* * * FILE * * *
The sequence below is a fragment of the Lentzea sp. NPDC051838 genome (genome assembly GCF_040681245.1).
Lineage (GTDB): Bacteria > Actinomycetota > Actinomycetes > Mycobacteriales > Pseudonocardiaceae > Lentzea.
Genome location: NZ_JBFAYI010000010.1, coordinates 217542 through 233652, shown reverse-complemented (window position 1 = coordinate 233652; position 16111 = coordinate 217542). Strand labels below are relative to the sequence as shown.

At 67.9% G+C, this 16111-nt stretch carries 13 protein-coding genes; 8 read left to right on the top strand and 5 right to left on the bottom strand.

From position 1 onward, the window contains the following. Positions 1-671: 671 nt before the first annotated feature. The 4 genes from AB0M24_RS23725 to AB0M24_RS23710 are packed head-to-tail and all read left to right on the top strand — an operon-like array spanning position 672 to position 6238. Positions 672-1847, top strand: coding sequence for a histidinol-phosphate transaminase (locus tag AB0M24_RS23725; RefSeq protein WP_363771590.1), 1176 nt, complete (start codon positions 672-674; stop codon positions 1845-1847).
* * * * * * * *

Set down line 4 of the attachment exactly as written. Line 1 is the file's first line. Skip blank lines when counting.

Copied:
At 67.9% G+C, this 16111-nt stretch carries 13 protein-coding genes; 8 read left to right on the top strand and 5 right to left on the bottom strand.